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What are hand and flat files?

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Image of a large bastard cut file ready to be used to file a wheel Hand files and flat files are similar tools. They are machinist’s files useful for a wide range of filing tasks.
Illustration of cross filing The primary use of hand and flat files is for finishing, shaping and deburring a wide range of materials, including soft metal (e.g. copper, aluminium, brass, bronze and white metal, which is also referred to as babbitt), hard metal (e.g. alloy steel), plastic, cast iron, hard rubber and hot metal.
A DIYer shaping a piece of metal with a double cut file Double cut hand and flat files have a rapid removal rate and are useful when you need to remove a lot of material quickly. Files with this type of cut are most often used for shaping.
A DIYer lining their file up so that they can work at a shallow angle to sharpen it Single cut hand and flat files can be used as a substitute to sharpen tools with blades, file material down to a smooth finish, or for deburring.

For more information on sharpening, see: How to sharpen blades with a file

A DIYer filing a convex surface to leave a smooth finish Any type of hand file or flat file can be used to put a bevel on the edge of a piece of metal. They can also be used to round corners and create convex surfaces.

For more information, see: How to create a bevelled edge with a fileand How to create round corners and convex surfaces with a file

Image of a DIYer filing their nails after a hard day of working on their project Due to their safe edge, smooth, single cut hand files can also be used to file fingernails.

For more information, see: How to file your nails

What are the characteristics of hand and flat files?

Diagram of a rectangular cross section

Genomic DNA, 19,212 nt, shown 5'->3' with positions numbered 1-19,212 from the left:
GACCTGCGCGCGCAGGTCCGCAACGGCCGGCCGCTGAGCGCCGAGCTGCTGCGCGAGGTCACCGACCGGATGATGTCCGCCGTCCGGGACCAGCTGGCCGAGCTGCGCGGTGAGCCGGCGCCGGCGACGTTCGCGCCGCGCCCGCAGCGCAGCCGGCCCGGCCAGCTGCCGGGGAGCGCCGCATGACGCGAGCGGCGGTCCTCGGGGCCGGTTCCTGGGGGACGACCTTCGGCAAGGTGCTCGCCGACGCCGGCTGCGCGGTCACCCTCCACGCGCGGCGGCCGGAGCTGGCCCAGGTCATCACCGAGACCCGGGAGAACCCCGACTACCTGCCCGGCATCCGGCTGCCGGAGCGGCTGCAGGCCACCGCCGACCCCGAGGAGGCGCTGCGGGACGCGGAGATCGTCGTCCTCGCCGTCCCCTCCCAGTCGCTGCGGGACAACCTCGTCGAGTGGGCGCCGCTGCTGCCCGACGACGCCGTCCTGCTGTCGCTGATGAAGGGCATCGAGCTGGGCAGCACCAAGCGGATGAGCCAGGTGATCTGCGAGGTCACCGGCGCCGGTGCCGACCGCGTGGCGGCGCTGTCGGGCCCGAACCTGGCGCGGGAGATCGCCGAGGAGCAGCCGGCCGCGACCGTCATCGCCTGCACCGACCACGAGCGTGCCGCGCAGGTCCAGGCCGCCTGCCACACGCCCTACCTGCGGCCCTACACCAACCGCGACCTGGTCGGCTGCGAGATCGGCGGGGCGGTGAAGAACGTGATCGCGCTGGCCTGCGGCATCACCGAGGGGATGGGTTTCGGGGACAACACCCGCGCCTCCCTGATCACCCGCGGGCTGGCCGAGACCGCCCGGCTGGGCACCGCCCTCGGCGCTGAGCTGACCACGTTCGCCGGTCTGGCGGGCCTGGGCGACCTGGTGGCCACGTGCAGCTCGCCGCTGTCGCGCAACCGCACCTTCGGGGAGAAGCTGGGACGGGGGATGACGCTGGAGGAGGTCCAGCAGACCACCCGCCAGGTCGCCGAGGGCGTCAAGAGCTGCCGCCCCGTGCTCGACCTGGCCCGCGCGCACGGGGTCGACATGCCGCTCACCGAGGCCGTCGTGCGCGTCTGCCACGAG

Cross section

Both hand and flat files have a rectangular cross section.

Image of a hand file illustrating that it is almost completely blunt in outline

Profile and cut

Hand files are almost blunt, other than a slight taper in thickness.

Image showing the location of the safe edge on a hand file Hand files have one safe edge, which suits them to filing in corners.
Image showing the shape of a flat file American pattern flat files taper in both width and thickness. They are cut on both faces and both edges.
Image to show that a swiss pattern flat file is not tapered Swiss pattern flat files are completely blunt, with no taper at all, and are safe on one edge.
Image illustrating that a flat file can be used for a wide range of purposes through the depiction of a DIYer filing a torque-shaped piece of metal that can be used as a bracelet All of these slight variations in terms of shape make for a versatile tool that is suited to multiple applications. This is because the DIYer is working with a basic flat surface that can easily be controlled during each filing stroke to work in either straight or contoured lines.

For more information, see: What are the different filing techniques?

Image to show smooth and coarse files and how the size of the gaps between their teeth affects the finish they leave on the material on which they are used Both files can be either single or double cut.
An indication of the range of lengths in which hand files are usually available

Size

Hand files are usually available in lengths from 100mm (4 inches) to 350mm (14 inches).

An indication of the range of lengths in which flat files are usually available Flat files can be a little larger, ranging from 100mm (4 inches) to 450 mm (18 inches).
The American flag, representing American pattern files

Swiss or American?

Hand files are American pattern files.

American and Swiss flags, illustrating that this type of file is made in either American or Swiss pattern Flat files can be either Swiss or American pattern.

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